Since The House of Mirth was published, critics have been complaining about its lack of conventional plot structure. Basically, the novel is more a series of episodes than it is a seven-part Classic Plot. You could see each episode as being its own little climax, suspense, and denouement.
Take, for example, the big scandal in Monte Carlo. Initially, Lily, George, Bertha, and Ned are all out for the night. Conflict begins when Bertha and Ned are nowhere to be found and George and Lily return alone. Complications rise the next morning, when George informs Lily that Bertha didn't come back until 7am; he suspects an affair. We get the climax when Bertha, alone with Lily, blames her for the scandal. Suspense rules the scene during dinner, when Lily and Selden anxiously wonder what's going to happen between the Dorsets, and denouement is the name of the game once Bertha kicks Lily off the yacht.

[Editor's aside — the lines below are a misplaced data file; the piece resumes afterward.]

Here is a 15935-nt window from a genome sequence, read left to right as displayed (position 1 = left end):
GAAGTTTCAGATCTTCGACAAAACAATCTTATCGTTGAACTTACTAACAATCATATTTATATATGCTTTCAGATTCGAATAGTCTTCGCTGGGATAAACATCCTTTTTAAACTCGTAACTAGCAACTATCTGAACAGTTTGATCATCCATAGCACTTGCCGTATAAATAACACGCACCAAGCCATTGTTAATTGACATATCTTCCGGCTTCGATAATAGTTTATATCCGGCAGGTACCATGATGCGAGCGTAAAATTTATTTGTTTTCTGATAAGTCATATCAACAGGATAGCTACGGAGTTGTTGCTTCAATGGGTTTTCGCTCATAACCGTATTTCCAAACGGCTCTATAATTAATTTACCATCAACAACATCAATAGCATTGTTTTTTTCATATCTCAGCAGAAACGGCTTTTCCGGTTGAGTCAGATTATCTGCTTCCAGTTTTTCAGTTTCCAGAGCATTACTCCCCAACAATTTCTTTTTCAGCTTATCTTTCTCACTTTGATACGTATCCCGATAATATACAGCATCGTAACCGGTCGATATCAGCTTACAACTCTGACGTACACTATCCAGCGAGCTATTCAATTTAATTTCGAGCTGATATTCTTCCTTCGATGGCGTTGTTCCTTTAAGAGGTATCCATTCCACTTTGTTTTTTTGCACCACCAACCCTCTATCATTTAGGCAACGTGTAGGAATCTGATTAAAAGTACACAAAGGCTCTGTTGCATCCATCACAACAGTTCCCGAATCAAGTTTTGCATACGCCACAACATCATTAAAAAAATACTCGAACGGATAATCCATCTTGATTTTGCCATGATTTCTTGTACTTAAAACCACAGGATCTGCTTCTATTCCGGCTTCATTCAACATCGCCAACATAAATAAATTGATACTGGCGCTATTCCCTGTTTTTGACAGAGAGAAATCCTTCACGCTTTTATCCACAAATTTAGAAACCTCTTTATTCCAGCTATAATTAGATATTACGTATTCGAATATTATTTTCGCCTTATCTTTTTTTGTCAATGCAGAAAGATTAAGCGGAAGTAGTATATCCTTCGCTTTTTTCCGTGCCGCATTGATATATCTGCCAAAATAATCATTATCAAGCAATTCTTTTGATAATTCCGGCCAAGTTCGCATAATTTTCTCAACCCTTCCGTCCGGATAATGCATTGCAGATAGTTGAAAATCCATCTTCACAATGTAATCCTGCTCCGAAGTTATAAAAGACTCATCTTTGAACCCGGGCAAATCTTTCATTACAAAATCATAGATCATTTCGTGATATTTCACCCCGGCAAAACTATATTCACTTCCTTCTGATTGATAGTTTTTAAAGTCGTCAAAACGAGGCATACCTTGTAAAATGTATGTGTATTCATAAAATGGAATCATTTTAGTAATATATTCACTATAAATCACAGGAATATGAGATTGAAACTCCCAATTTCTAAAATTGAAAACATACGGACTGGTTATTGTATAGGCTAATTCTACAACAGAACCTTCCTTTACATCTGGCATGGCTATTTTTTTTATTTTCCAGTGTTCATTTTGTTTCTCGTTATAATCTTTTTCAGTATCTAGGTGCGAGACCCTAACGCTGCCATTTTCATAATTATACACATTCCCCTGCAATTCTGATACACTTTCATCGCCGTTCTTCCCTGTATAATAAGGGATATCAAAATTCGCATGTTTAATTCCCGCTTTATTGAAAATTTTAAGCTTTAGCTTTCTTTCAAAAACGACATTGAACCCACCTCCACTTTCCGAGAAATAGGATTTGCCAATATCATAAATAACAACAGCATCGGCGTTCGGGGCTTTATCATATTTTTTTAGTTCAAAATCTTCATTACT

You could run this same classic plot through for any of the other episodes in House of Mirth, from Lily's attempt to marry Gryce at Bellomont (climax is her decision to skip church and take a walk with Selden) to her stint as a secretary for Mrs. Norma Hatch (climax occurs when Selden pays her a visit and begs her to leave). OK, now you can try analyzing a few scenes on your own.